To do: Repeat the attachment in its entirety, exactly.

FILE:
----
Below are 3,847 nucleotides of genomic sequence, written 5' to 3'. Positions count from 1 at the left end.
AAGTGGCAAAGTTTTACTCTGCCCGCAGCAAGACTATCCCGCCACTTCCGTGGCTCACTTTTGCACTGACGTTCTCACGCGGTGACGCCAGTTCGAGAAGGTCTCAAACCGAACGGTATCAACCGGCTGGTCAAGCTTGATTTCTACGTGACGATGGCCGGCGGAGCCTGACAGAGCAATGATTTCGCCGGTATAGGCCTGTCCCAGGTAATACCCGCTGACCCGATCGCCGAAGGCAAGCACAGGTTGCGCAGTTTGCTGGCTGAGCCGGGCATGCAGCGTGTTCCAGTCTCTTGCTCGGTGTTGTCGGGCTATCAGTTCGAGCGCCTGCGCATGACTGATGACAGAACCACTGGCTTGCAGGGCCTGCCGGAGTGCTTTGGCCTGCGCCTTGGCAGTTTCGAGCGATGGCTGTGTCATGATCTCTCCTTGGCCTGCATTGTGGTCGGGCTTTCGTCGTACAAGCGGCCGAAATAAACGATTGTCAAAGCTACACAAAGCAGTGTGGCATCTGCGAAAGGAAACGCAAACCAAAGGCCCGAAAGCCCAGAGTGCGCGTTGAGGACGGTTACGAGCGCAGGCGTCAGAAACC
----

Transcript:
Below are 3,847 nucleotides of genomic sequence, written 5' to 3'. Positions count from 1 at the left end.
AAGTGGCAAAGTTTTACTCTGCCCGCAGCAAGACTATCCCGCCACTTCCGTGGCTCACTTTTGCACTGACGTTCTCACGCGGTGACGCCAGTTCGAGAAGGTCTCAAACCGAACGGTATCAACCGGCTGGTCAAGCTTGATTTCTACGTGACGATGGCCGGCGGAGCCTGACAGAGCAATGATTTCGCCGGTATAGGCCTGTCCCAGGTAATACCCGCTGACCCGATCGCCGAAGGCAAGCACAGGTTGCGCAGTTTGCTGGCTGAGCCGGGCATGCAGCGTGTTCCAGTCTCTTGCTCGGTGTTGTCGGGCTATCAGTTCGAGCGCCTGCGCATGACTGATGACAGAACCACTGGCTTGCAGGGCCTGCCGGAGTGCTTTGGCCTGCGCCTTGGCAGTTTCGAGCGATGGCTGTGTCATGATCTCTCCTTGGCCTGCATTGTGGTCGGGCTTTCGTCGTACAAGCGGCCGAAATAAACGATTGTCAAAGCTACACAAAGCAGTGTGGCATCTGCGAAAGGAAACGCAAACCAAAGGCCCGAAAGCCCAGAGTGCGCGTTGAGGACGGTTACGAGCGCAGGCGTCAGAAACC